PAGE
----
Fish need bicycles (and planes and trains)

I have a number of reservations with the ‘eat local’ movement – and I don’t mean in restaurants:

1) De gustibus non disputandum est. Local food does not necessarily mean lower carbon emissions. If we are after lower carbon (and we should be), let’s pursue this goal directly. Let’s be transparent in tracking and pricing carbon across all sectors instead of acting on the misplaced and dangerous faith that local can serve as a proxy for lower. Let’s pay the carbon premium on, say, imported pineapples so as to encourage less carbon-intensive transportation routes, and enjoy our pineapples guilt free.

2) Caveat emptor. Local food can of course be bad for people and the environment: local farming practice may do more damage to the environment in the form of pesticides or water use than alternate farming practices farther afield. Just as the lifecycle environmental impact of one ethanol source can be quite different from another, the same is true for food production. Local food in parts of China might be full of toxins, no matter how proximate. Pilot dolphins might very well be ‘local’ to the Japanese whaling city of Taiji against their better judgement, but Taiji school kids still shouldn’t eat those dolphins for lunch, because their meat has dangerously high concentrations of mercury (among other arguments for not eating dolphins).

3) Qui bono? How convenient for protectionists, and how damaging to development! Japan has a 600% tariff on rice imports: its rice farmers don’t need any more help to discourage Japanese imports of rice from China, Thailand and Vietnam – even though the removal of formal and informal barries to rice imports in Japan would greatly enrich farmers in those countries. The same logic applies elsewhere: in many parts of the world, notably Africa, agricultural exports represent the fastest path to development – but Africans run up against import barriers in the EU and elsewhere. So what would the ‘buy local’ idealists envision for farming-based communities in Africa?

4) Reductio ad absurdum. Why restrict the ‘buy local’ injunction to food? Why not also encourage people to buy local electronic products, automotive parts, clothing, housing materials and vacations? It makes no sense to single out food while ignoring all other forms of consumption that entail emissions through transport. If the point is indeed to reduce carbon, a zero footprint commitment makes much more sense than a fetish for geographic distance, because substantial emissions can be generated without ever leaving home. If the point is to reduce consumption and waste altogether, the buy local movement is a mere poseur when compared to freegans who sustain themselves by dumpster diving. Sure, it might appear at first blush that there is no contradiction between buy local activists and freegans, but they are in fact motivated by inconsistent impulses: the former want to help local farmers grow their business within the marketplace, while the latter aim at nothing less than a wholesale rejection of modern consumer life. And of course freegans won’t throw away vegetables from the local dumpster just because they were imported before they were discarded.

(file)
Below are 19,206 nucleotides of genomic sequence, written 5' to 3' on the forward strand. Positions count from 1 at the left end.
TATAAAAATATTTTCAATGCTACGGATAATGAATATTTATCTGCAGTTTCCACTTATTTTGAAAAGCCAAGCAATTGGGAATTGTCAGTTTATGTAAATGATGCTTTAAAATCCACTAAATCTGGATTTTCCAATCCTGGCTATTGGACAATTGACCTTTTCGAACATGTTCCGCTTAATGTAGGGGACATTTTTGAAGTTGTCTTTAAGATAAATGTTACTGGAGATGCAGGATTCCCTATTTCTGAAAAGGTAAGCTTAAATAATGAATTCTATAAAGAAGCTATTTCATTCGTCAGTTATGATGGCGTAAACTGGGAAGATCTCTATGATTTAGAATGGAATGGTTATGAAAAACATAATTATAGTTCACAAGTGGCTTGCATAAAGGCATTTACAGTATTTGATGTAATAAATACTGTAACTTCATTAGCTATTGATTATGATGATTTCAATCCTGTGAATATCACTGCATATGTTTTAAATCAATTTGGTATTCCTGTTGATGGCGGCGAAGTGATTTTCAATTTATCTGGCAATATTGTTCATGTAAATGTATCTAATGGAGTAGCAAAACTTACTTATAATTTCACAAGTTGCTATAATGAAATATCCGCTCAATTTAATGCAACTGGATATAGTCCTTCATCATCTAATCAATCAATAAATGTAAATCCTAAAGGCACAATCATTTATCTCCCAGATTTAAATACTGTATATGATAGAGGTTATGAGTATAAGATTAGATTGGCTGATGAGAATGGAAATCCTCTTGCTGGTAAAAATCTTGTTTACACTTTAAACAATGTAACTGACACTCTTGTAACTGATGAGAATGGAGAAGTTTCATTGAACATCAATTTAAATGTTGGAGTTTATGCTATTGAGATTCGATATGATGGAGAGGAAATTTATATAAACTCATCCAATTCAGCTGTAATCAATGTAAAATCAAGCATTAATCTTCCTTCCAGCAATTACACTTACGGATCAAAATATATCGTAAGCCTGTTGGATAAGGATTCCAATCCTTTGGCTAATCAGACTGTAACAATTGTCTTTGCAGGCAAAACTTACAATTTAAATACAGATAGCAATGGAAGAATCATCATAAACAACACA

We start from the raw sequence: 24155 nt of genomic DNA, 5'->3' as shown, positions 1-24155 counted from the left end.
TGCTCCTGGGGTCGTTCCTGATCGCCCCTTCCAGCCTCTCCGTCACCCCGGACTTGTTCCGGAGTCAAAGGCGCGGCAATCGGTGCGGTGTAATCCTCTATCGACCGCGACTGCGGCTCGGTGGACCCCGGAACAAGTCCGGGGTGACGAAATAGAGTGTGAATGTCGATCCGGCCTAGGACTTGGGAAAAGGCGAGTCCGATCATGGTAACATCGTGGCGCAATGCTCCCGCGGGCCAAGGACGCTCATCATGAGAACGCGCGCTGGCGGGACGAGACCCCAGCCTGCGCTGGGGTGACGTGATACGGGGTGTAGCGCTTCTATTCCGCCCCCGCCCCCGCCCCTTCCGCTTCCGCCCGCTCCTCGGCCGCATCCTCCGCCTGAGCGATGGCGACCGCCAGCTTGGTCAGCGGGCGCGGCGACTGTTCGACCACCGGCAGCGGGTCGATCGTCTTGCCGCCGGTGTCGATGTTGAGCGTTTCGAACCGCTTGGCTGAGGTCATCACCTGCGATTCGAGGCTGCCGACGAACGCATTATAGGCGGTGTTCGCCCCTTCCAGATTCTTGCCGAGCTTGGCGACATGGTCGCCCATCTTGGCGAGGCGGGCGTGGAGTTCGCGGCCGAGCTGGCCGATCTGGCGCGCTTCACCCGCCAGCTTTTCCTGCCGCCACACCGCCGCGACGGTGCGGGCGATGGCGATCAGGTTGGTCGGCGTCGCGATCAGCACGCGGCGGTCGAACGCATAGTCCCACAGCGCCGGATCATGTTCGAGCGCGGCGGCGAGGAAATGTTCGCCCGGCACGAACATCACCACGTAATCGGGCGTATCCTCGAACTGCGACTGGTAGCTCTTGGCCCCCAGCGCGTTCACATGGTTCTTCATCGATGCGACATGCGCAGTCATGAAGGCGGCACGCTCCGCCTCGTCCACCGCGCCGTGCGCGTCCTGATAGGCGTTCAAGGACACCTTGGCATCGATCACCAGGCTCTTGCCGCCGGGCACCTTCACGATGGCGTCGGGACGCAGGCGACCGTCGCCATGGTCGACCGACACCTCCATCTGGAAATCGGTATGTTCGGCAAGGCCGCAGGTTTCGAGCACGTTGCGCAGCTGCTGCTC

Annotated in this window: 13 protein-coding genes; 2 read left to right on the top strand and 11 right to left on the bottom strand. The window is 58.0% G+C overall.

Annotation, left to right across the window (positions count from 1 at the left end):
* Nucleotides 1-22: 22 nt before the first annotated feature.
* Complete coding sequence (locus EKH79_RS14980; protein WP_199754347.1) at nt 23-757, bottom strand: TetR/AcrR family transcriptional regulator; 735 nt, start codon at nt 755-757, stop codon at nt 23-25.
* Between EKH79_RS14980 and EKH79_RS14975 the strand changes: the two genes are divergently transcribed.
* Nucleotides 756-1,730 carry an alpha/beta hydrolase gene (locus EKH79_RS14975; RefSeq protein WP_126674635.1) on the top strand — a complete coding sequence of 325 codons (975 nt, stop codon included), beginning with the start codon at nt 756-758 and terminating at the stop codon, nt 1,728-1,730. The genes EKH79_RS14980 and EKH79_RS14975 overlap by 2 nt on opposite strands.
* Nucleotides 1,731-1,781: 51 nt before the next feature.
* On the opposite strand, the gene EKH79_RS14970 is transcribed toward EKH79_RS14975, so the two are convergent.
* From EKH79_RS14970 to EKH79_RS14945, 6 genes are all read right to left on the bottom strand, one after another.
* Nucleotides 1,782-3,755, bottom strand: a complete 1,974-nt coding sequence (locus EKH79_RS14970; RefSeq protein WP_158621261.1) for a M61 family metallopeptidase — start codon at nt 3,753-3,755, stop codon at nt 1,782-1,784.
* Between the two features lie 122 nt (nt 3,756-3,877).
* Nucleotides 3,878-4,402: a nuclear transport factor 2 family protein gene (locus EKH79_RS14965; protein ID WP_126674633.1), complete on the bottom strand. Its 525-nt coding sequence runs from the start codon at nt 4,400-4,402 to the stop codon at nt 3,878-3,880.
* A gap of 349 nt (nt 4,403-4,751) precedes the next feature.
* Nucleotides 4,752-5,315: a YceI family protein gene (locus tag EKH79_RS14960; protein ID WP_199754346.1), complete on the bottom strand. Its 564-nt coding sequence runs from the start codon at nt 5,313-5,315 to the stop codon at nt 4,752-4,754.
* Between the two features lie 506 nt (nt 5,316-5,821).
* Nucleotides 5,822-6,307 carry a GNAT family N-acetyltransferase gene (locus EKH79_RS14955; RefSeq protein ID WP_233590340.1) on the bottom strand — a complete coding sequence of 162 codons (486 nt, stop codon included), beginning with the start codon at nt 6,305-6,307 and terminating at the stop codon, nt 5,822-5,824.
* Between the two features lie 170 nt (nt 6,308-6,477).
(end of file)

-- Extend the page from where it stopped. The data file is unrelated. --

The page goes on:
2 thoughts on “Fish need bicycles (and planes and trains)

  1. You make some interesting points. Although, I still think it would benefit people and the environment in many cases if people made more an effort to eat locally. Our current system doesn’t allow for many imports due to tariffs and other political/economic barriers.

    And well after this Chinese toy business, more people are taking to buying local toys too. And wooden ones in fact. Food is a very flexible thing for many people in 1st world countries- what to buy and where to buy- and in this market we have more power to effect then business. Then in let’s say trying to affect the ipod business. If you want an ipod, well, there’s only one manufacturer. Of course this isn’t true in all cases. Just something to think about.

    Cheers!

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